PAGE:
Thursday, May 5, 2011

How Social Media helped Starbucks rebuild trust

Seth Godin’s post “Seeing the truth when it might be invisible” caught my attention this morning. Its message resonated. Every day we are asked to make a leap of faith – whether it’s to believe what we hear in the news, an ad we watch or what we read online. Most people begin from a place of trust, but trust is easily broken. Can we believe everything that we read in the news or online about a company? Absolutely not. As Seth says, “it’s a skill to figure out what’s real, even when it’s invisible”.

I think the implication is an invaluable lesson for brands. Everyone has an agenda and brands can provide great acoustics for any group or person’s agenda. And while you cannot control the media, what is real, however, is the face to face customer experience – how you can impact an individual’s experience with your brand, positively or negatively.

For brands this means that all aspects of what the customer experiences needs to line up to a consistent message. For Starbucks this meant that when business softened and criticism mounted on all fronts in 2007/2008, they had to rebuild customer relationships and show the world that they did really care about things like the quality and consistency of their coffee beverages as well as the more altruistic components of their brand such as community building and caring for the environment. People were quick to call for the demise of the brand – Starbucks had become too big, they had sold out and were no longer cool.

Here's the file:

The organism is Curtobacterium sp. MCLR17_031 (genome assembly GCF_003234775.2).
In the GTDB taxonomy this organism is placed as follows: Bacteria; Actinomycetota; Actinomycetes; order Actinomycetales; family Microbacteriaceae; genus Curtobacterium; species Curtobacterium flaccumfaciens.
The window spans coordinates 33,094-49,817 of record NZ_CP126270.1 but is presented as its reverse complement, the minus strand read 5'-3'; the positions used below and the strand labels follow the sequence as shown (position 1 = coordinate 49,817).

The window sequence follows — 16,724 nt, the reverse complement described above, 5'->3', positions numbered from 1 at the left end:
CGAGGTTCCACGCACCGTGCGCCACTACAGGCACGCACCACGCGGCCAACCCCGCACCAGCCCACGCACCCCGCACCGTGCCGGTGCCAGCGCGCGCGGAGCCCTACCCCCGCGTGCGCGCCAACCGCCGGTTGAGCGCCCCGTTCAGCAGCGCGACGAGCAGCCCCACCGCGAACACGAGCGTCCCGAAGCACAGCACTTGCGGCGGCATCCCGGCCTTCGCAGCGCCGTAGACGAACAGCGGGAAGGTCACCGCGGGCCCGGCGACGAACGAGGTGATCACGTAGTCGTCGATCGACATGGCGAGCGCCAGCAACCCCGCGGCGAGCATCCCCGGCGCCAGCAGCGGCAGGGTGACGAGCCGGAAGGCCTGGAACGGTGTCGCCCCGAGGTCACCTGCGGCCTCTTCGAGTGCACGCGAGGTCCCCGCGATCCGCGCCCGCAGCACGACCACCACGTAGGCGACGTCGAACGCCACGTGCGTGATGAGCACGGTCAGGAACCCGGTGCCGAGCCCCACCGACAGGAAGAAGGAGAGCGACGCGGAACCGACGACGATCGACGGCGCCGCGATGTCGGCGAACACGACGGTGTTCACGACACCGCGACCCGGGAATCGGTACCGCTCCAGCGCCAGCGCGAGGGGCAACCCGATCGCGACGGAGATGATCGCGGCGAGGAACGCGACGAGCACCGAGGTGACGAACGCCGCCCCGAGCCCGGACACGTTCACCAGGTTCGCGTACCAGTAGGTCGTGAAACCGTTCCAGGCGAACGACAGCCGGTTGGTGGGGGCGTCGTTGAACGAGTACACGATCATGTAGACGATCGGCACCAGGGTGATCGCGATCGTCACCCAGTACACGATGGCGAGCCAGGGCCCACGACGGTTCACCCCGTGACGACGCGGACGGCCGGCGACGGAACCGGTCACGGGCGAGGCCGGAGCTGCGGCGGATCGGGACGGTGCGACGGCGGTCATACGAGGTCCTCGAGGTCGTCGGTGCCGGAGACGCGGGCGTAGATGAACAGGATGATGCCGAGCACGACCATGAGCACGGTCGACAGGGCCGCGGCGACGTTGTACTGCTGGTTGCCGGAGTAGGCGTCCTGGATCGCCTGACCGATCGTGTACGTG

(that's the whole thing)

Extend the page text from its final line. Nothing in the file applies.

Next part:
Starbucks responded with the now famous closing of its stores for three and a half hours while it retrained every barista. That was a public throwing down of the gauntlet to critics. However, one initiative that sea-changed the customer relationship equation for Starbucks was the launch of My Starbucks Idea in March of 2008. For the first time ever, Starbucks customers had a direct pipeline into HQ and could voice in a public forum what they loved or did not, about Starbucks and submit ideas on how to improve their Starbucks Experience.

Starbucks was listening. Now Starbucks’ ubiquity became an asset as customers from around the world had an opportunity to connect with each other, spawning like-minded communities like the "free wi-fi group", the "soy group", the "comfy chair group", "bring back the x beverage group" or "frappuccino lovers". Starbucks listened and brought over 100 ideas into action.

By building out additional social media initiatives, Starbucks had direct a pipeline into their fan base. From there they could share their perspective, share their appreciation and share their view of what was real through content and dialogue. By giving customers a platform to voice their ideas and emotions about the brand and by responding in a transparent and authentic way, Starbucks was able to reignite the magic and rebuild trust.

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